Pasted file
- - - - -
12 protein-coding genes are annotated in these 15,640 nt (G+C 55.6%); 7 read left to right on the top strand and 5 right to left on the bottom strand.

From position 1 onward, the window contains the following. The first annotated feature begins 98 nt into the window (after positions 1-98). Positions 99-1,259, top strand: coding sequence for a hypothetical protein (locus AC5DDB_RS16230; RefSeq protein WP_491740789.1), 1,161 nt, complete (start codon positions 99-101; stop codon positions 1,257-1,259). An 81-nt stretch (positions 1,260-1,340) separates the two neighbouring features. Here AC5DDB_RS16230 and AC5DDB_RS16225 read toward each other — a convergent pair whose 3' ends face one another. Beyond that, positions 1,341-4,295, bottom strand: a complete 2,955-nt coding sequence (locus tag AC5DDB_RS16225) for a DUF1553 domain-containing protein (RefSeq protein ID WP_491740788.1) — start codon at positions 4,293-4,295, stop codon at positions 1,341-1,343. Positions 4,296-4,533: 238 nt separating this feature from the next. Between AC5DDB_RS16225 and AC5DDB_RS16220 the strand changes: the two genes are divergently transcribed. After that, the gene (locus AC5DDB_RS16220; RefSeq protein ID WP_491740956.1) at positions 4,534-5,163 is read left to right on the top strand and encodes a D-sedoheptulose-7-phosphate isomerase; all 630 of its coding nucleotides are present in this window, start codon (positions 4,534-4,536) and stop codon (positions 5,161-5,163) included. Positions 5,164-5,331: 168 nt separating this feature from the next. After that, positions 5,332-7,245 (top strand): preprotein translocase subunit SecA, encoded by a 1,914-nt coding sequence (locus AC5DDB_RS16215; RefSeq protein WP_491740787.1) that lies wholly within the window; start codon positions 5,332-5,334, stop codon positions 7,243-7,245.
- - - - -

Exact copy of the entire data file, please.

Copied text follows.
12 protein-coding genes are annotated in these 15,640 nt (G+C 55.6%); 7 read left to right on the top strand and 5 right to left on the bottom strand.

From position 1 onward, the window contains the following. The first annotated feature begins 98 nt into the window (after positions 1-98). Positions 99-1,259, top strand: coding sequence for a hypothetical protein (locus AC5DDB_RS16230; RefSeq protein WP_491740789.1), 1,161 nt, complete (start codon positions 99-101; stop codon positions 1,257-1,259). An 81-nt stretch (positions 1,260-1,340) separates the two neighbouring features. Here AC5DDB_RS16230 and AC5DDB_RS16225 read toward each other — a convergent pair whose 3' ends face one another. Beyond that, positions 1,341-4,295, bottom strand: a complete 2,955-nt coding sequence (locus tag AC5DDB_RS16225) for a DUF1553 domain-containing protein (RefSeq protein ID WP_491740788.1) — start codon at positions 4,293-4,295, stop codon at positions 1,341-1,343. Positions 4,296-4,533: 238 nt separating this feature from the next. Between AC5DDB_RS16225 and AC5DDB_RS16220 the strand changes: the two genes are divergently transcribed. After that, the gene (locus AC5DDB_RS16220; RefSeq protein ID WP_491740956.1) at positions 4,534-5,163 is read left to right on the top strand and encodes a D-sedoheptulose-7-phosphate isomerase; all 630 of its coding nucleotides are present in this window, start codon (positions 4,534-4,536) and stop codon (positions 5,161-5,163) included. Positions 5,164-5,331: 168 nt separating this feature from the next. After that, positions 5,332-7,245 (top strand): preprotein translocase subunit SecA, encoded by a 1,914-nt coding sequence (locus AC5DDB_RS16215; RefSeq protein WP_491740787.1) that lies wholly within the window; start codon positions 5,332-5,334, stop codon positions 7,243-7,245.